Our expert scientists are at the heart of everything we do at Mérieux NutriSciences, and they work hard every day to uphold our mission to protect consumers’ health. With that in mind, I recently interviewed Dr. Amy Parks, the Research Project Manager for Specialized Services at the Silliker Food Science Center (FSC), to learn about her background and expertise. She told me about her experience in the food industry, her role at Mérieux NutriSciences and why she enjoys working to ensure food safety and quality. Read on to learn more about Dr. Parks: Continue Reading

The infant formula market is growing rapidly as consumers decide to use powdered formulas as a supplement to, or in place of, breastfeeding. Formula typically serves as an infant’s sole source of nutrition, which poses unique challenges to infant food manufacturers. Because it serves as one of the only foods an infant consumes, it is vital to safeguard and protect infant formula against potential adulteration issues, whether that be physical, chemical or microbiological. Infant formula also contains more nutritional components than traditional foods, so the supply chain tends to be longer and more global than other commodities due to the procurement of many ingredients. Continue Reading

Whether you grew up taking a brightly colored Flintstones vitamin every day or depended on reminders from your parents to eat your vegetables, you learned the importance of getting your vitamins on a daily basis. With consumers increasingly demanding transparency in the nutritional content of the foods they choose, do you know which vitamins you need to list on your labels? If you are choosing to make a claim on your label regarding the vitamin content in your product, do you understand how that vitamin appeals to consumers? Continue Reading

This year, the Chicago Section IFT Symposium and Suppliers’ Night focused entirely on the hot topic of Clean Labels. During one popular session, a moderator asked a panel of consumers several questions regarding the Food and Drug Administration’s (FDA) undefined term, “clean label,” and marketing claims surrounding the term such as natural, which has also not been defined by the FDA. Research from Mintel was presented demonstrating how claims like, “no additives,” “no preservatives” or “non-GMO,” are becoming more commonplace. Below are four key takeaways our experts found most valuable from Chicago IFT 2017. Continue Reading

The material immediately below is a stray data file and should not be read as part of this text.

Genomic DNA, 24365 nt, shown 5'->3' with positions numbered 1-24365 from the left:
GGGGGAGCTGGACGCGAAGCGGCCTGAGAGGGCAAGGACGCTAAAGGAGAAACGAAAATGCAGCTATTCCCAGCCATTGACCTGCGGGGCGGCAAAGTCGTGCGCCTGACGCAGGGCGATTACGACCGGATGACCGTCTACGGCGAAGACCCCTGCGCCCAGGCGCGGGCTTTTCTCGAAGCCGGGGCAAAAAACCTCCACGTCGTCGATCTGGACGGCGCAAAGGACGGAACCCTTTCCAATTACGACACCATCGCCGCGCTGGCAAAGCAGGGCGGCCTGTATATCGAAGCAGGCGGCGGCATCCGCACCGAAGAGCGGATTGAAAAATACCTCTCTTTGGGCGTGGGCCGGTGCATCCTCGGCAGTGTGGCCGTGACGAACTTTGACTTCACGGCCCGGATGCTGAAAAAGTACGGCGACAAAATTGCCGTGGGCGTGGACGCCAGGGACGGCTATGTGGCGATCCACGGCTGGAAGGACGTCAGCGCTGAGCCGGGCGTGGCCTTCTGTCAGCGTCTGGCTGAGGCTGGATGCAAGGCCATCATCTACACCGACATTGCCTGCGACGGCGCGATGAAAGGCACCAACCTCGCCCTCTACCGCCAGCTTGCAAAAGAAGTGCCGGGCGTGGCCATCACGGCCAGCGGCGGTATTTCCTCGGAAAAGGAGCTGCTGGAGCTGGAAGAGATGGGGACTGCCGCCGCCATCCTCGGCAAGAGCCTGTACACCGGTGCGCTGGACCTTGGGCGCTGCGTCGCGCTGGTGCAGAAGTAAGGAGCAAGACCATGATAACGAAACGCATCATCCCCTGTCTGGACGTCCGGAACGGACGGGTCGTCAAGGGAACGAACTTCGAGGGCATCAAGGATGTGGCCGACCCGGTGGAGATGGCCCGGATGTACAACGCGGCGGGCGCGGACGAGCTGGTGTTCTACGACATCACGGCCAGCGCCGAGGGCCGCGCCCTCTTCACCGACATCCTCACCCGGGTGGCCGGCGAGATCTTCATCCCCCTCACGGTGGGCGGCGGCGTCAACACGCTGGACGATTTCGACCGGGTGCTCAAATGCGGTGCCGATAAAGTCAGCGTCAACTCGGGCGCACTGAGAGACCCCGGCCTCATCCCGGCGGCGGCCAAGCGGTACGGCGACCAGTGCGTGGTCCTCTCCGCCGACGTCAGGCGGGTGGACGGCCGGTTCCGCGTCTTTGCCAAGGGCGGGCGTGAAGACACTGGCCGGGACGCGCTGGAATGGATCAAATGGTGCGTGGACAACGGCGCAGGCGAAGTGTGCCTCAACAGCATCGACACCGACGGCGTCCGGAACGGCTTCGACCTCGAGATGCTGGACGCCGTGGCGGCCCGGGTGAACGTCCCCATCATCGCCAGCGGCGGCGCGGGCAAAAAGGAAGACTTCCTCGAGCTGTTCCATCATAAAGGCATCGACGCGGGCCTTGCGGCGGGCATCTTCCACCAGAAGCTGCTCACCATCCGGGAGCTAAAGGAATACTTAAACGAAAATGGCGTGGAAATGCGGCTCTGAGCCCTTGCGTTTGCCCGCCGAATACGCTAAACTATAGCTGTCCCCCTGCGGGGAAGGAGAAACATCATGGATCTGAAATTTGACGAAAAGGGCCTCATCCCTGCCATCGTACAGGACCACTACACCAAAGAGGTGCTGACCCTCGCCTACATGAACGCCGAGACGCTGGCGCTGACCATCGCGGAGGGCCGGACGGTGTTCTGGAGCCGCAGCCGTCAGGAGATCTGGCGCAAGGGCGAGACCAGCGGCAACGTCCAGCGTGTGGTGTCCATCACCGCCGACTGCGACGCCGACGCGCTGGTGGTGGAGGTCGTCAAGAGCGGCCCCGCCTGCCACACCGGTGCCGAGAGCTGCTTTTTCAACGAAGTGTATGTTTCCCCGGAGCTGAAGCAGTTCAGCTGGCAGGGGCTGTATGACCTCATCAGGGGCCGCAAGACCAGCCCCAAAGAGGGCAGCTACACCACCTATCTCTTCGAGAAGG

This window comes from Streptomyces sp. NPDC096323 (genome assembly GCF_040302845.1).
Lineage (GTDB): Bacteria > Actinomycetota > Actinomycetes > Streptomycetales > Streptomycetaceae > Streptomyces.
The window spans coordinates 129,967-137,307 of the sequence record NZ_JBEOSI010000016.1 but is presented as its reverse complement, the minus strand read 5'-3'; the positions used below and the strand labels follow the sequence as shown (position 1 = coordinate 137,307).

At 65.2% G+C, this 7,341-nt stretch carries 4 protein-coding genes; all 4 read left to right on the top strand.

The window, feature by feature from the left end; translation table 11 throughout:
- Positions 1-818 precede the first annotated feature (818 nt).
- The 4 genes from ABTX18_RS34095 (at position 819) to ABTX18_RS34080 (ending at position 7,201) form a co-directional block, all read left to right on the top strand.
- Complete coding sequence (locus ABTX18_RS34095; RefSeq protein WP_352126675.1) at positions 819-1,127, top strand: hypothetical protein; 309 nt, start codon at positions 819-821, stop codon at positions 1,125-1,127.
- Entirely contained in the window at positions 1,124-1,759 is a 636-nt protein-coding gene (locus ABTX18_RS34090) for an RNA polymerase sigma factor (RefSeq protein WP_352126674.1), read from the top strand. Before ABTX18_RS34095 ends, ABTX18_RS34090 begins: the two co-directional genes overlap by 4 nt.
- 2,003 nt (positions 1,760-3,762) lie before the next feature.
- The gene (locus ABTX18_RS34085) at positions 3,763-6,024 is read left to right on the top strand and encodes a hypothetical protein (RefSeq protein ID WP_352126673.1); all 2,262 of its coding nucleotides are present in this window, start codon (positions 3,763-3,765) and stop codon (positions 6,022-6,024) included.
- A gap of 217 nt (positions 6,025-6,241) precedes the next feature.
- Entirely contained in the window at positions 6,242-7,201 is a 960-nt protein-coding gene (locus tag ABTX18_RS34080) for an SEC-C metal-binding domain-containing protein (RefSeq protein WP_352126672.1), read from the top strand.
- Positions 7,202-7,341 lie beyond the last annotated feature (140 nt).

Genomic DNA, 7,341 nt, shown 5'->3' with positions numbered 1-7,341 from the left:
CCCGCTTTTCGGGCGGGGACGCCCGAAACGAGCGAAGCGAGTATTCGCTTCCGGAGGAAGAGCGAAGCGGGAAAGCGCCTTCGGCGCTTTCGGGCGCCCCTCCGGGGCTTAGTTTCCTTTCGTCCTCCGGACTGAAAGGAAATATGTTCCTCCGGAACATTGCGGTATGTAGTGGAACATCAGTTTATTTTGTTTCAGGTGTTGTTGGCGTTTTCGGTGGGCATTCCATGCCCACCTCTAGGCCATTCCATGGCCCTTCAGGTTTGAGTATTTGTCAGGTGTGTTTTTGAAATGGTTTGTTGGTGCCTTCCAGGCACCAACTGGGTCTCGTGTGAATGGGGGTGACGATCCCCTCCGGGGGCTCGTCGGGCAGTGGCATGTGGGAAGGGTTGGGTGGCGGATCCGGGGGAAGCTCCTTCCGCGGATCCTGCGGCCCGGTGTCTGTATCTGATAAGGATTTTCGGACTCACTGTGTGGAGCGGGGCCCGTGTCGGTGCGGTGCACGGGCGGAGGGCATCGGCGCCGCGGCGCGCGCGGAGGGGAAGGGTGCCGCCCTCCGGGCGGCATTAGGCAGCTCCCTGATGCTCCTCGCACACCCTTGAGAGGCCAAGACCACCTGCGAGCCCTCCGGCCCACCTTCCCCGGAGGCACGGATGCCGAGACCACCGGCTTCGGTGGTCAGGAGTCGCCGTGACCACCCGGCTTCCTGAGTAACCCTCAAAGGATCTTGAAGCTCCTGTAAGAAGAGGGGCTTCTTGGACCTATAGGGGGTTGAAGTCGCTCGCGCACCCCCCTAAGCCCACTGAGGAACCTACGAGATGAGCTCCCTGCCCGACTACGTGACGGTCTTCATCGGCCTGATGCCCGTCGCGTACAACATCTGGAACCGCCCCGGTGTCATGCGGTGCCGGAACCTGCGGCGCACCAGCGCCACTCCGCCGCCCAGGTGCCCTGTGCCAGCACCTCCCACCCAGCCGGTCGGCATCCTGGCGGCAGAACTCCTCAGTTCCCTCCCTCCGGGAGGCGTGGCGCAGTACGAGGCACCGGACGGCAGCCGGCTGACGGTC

If you follow the North American food regulatory trends, then I am sure you have noticed the torrent of new U.S. food regulations from recent years slowed to a trickle this year. While the implementation of the Food Safety Modernization Act (FSMA) is ongoing, the Trump Administration’s order to eliminate two regulations for every new regulation seems to have hindered the agencies responsible for issuing new regulations.    Continue Reading

As consumers begin to pay closer attention to their health and wellness, they are also increasing their interest in the source and composition of the food they are eating. This can be seen in the 2008 book, by Michael Pollan, “In Defense of Food,” which offers several suggestions for healthy eating. One of the key rules informs readers, “don’t eat anything with more than five ingredients, or ingredients you can’t pronounce and your grandmother wouldn’t recognize.” Accordingly, a focus on short, simpler ingredient lists has become a major component of the trend known as clean label. Continue Reading

The nutrients found in foods provide our bodies with energy for growth and repair, as they are composed of carbohydrates, protein, fats, minerals and vitamins. Carbohydrates make up a group of organic compounds that include sugars and starches, while proteins are important for growth and repair, and fats or lipids can supply more than twice the amount of energy as carbohydrates or proteins. The amount of a given nutrient found in a food item can be determined using analytical chemistry tests. Continue Reading

Remember in school when the math teacher gave you a problem to solve, and how you felt when your answer matched the one in the back of the textbook? Didn’t it feel great knowing you solved the problem correctly?

Validating the answer to grade school math problems carries the same concept as validating analytical methods. When scientists validate an analytical method, they need to show that it correctly measures the metric they’re testing for. To effectively do so, first they need to identify a product with existing results for the test they’re running as a control. Then, once the results from the test come in, they can verify that their results match the known answer, just like in school when you could check if your answer matched the one in the back of the textbook. Continue Reading